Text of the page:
Avon ﬁrm is selected for Walgreens project
AVON, Colorado – Developers of Eagle’s proposed Eagle River Station chose a local company to build their Walgreens project in Avon.
Avon’s new Walgreens will be built by Evans Chaffee.
The lender wanted a Front Range firm, said Trinity RED’s Vince Riggio.
But Riggio said his firm felt strongly that the job should go to the local company.
“Trinity RED will do everything possible to give work to local companies,” Riggio said. “We chose Evans Chaffee because they’re local and we know how many local people need work.”
They broke ground this week on their Walgreens project, Riggio said. It will replace Denny’s in Avon.
It’s scheduled for completion in October.
Riggio has been saying all along that Eagle River Station’s contracts will go to local companies, as did the Walgreens project.
“This should prove our intentions to support and stimulate the local economy,” Riggio said. “What we said we’d do with Eagle River Station, we’re already doing here.”
“I’m thrilled they chose a local company. It’s good for the community and the valley,” said Chris Evans, with Evans Chaffee. “We’re honored they had the confidence in a local company to do this job.”
Evans Chaffee got the word after waiting a month and a half, Evans said.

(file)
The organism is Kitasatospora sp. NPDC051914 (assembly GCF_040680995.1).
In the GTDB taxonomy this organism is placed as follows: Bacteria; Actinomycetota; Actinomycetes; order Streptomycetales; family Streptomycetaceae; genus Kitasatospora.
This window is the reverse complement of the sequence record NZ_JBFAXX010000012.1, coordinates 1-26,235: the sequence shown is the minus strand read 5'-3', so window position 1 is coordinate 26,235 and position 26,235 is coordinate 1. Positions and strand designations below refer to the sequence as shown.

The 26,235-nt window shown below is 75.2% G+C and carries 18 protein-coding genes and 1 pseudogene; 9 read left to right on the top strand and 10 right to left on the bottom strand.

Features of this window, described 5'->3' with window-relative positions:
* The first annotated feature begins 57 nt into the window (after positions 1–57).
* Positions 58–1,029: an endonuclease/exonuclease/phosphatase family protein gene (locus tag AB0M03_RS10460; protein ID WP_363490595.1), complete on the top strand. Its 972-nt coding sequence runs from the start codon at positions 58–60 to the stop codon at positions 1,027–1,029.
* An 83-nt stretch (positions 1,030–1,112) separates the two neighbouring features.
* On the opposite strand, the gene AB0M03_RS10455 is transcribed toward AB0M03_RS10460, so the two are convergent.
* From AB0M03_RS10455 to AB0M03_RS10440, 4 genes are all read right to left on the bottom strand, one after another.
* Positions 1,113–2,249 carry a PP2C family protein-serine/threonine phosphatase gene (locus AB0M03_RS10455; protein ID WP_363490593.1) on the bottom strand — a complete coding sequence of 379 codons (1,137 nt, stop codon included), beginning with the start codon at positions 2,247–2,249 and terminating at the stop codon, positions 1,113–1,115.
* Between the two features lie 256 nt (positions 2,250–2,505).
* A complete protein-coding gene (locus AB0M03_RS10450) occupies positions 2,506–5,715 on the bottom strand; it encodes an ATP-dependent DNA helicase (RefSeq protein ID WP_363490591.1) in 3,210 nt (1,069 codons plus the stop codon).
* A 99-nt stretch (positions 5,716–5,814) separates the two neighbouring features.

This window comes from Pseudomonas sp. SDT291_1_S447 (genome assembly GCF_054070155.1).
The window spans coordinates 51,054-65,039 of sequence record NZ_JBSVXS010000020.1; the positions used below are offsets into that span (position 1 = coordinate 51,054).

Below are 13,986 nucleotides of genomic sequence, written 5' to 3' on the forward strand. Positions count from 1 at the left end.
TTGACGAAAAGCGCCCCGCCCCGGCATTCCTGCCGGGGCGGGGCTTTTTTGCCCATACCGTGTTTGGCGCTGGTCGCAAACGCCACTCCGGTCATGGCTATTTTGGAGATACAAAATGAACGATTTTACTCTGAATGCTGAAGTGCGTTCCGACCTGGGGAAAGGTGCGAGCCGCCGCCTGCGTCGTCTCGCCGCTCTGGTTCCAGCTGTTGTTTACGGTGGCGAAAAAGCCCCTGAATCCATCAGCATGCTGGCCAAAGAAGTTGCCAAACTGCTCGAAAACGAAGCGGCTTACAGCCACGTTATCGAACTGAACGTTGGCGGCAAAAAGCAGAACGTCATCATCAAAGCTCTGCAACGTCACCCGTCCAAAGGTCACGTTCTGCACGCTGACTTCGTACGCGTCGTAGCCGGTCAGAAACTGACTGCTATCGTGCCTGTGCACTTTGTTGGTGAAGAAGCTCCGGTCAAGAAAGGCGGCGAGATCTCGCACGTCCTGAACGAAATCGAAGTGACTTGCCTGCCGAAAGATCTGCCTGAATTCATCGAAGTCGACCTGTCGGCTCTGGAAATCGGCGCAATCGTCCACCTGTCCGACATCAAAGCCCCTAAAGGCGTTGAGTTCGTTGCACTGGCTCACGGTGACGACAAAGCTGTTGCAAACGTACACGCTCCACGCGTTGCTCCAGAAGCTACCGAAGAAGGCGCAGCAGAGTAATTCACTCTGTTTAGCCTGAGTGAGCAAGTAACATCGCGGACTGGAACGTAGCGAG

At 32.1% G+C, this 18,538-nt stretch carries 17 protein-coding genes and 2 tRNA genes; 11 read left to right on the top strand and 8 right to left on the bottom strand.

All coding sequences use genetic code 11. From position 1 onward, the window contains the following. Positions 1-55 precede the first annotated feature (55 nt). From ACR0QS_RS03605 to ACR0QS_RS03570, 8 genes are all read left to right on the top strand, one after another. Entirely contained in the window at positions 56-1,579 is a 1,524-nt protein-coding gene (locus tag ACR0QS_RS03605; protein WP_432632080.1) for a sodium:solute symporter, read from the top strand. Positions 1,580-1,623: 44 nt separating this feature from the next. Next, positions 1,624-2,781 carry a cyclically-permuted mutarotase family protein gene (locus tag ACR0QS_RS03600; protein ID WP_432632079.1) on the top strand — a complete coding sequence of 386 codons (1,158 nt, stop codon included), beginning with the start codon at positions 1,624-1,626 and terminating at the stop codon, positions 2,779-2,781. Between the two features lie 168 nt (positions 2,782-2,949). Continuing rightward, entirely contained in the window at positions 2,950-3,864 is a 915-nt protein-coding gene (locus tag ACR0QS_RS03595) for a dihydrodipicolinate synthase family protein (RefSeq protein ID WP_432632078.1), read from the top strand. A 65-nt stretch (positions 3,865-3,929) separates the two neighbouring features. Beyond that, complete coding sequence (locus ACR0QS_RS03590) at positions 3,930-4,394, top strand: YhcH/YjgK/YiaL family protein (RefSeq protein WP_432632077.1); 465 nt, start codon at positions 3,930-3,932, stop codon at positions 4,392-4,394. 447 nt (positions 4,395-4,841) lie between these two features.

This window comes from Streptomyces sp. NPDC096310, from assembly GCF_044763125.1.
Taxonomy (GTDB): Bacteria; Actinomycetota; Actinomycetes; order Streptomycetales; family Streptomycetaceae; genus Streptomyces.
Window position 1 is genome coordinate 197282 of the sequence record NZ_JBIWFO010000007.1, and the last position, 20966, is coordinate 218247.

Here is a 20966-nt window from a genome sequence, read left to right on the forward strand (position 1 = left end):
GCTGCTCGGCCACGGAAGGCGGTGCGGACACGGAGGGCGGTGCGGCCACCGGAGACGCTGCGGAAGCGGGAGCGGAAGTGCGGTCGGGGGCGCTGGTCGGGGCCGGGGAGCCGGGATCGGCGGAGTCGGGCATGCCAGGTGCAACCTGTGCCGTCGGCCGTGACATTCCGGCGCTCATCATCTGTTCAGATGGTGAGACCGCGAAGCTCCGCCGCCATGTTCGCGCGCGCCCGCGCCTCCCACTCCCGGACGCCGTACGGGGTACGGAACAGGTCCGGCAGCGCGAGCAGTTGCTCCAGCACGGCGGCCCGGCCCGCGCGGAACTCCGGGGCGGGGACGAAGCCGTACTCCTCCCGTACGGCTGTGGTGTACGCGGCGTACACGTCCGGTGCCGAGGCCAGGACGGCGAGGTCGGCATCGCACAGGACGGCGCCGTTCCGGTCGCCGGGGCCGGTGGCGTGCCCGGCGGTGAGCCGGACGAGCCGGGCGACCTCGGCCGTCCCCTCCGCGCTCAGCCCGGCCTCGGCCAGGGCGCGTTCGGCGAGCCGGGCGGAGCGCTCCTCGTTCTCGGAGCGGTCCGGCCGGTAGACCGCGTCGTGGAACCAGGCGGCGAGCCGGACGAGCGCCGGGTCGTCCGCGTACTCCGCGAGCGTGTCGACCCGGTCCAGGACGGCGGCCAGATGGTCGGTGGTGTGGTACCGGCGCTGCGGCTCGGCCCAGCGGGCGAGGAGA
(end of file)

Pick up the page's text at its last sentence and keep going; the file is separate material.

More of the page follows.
“They have years of experience building in this region, and that’s important,” Riggio said. “We all know what kind of a mess we can be in if this isn’t done properly.”
It’s a $5 million construction project and will mean hundreds of thousands of dollars in increased sales taxes to Avon every year.
The Denny’s generated around $1 million per year in total sales, tax records show. That’s about $40,000 in sales tax revenue to the town from Denny’s.
The average Walgreens generates between $8 million and $9 million in annual revenue, Riggio said. That could mean upwards of $350,000 in new sales tax revenue for Avon.
About 900,000 skiers per year will go by that Walgreens site on their way to ski Beaver Creek, and Walgreens likes that, too.
“They’re looking forward to being part of the valley,” Riggio said.
The project will create pedestrian access from Walgreens to local banks and the Avon post office, said Trinity RED’s Brandt Marott.
That access can be dicey right now. Avon Road sees 22,000 vehicle trips per day.
It’s at the entrance to the town, so they wanted something that would create a positive impression of Avon. Marott said the stone siding and parachute roofline make it look like no other Walgreens store.
As for Eagle River Station, Trinity RED is taking its second bite at that apple. The Eagle Board of Trustees approved the project last week and will let the town’s voters decide its fate.
The latest ERS incarnation is larger than the original version Eagle voters rejected in 2010.
Eagle voters will again decide ERS’ fate when they vote in May.
Staff Writer Randy Wyrick can be reached at 970-748-2935 or firstname.lastname@example.org.
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